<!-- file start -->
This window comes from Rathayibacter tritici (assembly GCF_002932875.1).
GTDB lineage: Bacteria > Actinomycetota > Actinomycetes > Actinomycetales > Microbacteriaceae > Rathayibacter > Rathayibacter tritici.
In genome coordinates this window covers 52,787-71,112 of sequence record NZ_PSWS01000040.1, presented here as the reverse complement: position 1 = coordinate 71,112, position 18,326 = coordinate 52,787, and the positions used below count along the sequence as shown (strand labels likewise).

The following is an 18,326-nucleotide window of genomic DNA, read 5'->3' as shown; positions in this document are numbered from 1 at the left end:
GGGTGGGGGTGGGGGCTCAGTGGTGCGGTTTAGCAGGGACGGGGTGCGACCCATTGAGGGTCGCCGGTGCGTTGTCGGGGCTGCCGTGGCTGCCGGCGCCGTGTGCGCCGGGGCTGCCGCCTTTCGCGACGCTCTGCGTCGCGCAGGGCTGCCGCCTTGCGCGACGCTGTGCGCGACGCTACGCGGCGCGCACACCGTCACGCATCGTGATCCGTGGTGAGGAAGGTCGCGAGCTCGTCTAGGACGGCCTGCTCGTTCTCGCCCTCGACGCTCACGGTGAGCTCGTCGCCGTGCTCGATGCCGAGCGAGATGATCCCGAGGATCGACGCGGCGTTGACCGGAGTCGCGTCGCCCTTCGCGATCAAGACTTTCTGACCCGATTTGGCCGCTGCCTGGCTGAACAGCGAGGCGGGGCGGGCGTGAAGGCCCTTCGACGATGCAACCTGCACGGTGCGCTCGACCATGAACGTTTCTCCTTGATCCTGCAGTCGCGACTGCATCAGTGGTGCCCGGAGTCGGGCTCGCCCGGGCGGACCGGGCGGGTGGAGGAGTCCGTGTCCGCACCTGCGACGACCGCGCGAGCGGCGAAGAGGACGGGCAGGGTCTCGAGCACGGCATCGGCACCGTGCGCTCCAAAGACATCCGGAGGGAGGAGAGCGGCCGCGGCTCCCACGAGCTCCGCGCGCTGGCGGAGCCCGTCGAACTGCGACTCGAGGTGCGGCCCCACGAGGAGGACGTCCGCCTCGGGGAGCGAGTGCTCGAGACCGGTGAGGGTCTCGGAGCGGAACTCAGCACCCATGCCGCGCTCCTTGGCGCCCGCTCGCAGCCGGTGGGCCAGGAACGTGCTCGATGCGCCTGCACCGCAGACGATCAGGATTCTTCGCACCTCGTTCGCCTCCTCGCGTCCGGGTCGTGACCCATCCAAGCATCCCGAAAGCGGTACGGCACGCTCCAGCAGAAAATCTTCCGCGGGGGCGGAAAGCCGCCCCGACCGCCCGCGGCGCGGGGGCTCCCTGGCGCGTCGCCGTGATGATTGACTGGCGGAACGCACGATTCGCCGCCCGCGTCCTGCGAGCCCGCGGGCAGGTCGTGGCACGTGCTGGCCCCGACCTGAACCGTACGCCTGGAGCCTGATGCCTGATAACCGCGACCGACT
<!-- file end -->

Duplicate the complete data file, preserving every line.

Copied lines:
This window comes from Rathayibacter tritici (assembly GCF_002932875.1).
GTDB lineage: Bacteria > Actinomycetota > Actinomycetes > Actinomycetales > Microbacteriaceae > Rathayibacter > Rathayibacter tritici.
In genome coordinates this window covers 52,787-71,112 of sequence record NZ_PSWS01000040.1, presented here as the reverse complement: position 1 = coordinate 71,112, position 18,326 = coordinate 52,787, and the positions used below count along the sequence as shown (strand labels likewise).

The following is an 18,326-nucleotide window of genomic DNA, read 5'->3' as shown; positions in this document are numbered from 1 at the left end:
GGGTGGGGGTGGGGGCTCAGTGGTGCGGTTTAGCAGGGACGGGGTGCGACCCATTGAGGGTCGCCGGTGCGTTGTCGGGGCTGCCGTGGCTGCCGGCGCCGTGTGCGCCGGGGCTGCCGCCTTTCGCGACGCTCTGCGTCGCGCAGGGCTGCCGCCTTGCGCGACGCTGTGCGCGACGCTACGCGGCGCGCACACCGTCACGCATCGTGATCCGTGGTGAGGAAGGTCGCGAGCTCGTCTAGGACGGCCTGCTCGTTCTCGCCCTCGACGCTCACGGTGAGCTCGTCGCCGTGCTCGATGCCGAGCGAGATGATCCCGAGGATCGACGCGGCGTTGACCGGAGTCGCGTCGCCCTTCGCGATCAAGACTTTCTGACCCGATTTGGCCGCTGCCTGGCTGAACAGCGAGGCGGGGCGGGCGTGAAGGCCCTTCGACGATGCAACCTGCACGGTGCGCTCGACCATGAACGTTTCTCCTTGATCCTGCAGTCGCGACTGCATCAGTGGTGCCCGGAGTCGGGCTCGCCCGGGCGGACCGGGCGGGTGGAGGAGTCCGTGTCCGCACCTGCGACGACCGCGCGAGCGGCGAAGAGGACGGGCAGGGTCTCGAGCACGGCATCGGCACCGTGCGCTCCAAAGACATCCGGAGGGAGGAGAGCGGCCGCGGCTCCCACGAGCTCCGCGCGCTGGCGGAGCCCGTCGAACTGCGACTCGAGGTGCGGCCCCACGAGGAGGACGTCCGCCTCGGGGAGCGAGTGCTCGAGACCGGTGAGGGTCTCGGAGCGGAACTCAGCACCCATGCCGCGCTCCTTGGCGCCCGCTCGCAGCCGGTGGGCCAGGAACGTGCTCGATGCGCCTGCACCGCAGACGATCAGGATTCTTCGCACCTCGTTCGCCTCCTCGCGTCCGGGTCGTGACCCATCCAAGCATCCCGAAAGCGGTACGGCACGCTCCAGCAGAAAATCTTCCGCGGGGGCGGAAAGCCGCCCCGACCGCCCGCGGCGCGGGGGCTCCCTGGCGCGTCGCCGTGATGATTGACTGGCGGAACGCACGATTCGCCGCCCGCGTCCTGCGAGCCCGCGGGCAGGTCGTGGCACGTGCTGGCCCCGACCTGAACCGTACGCCTGGAGCCTGATGCCTGATAACCGCGACCGACT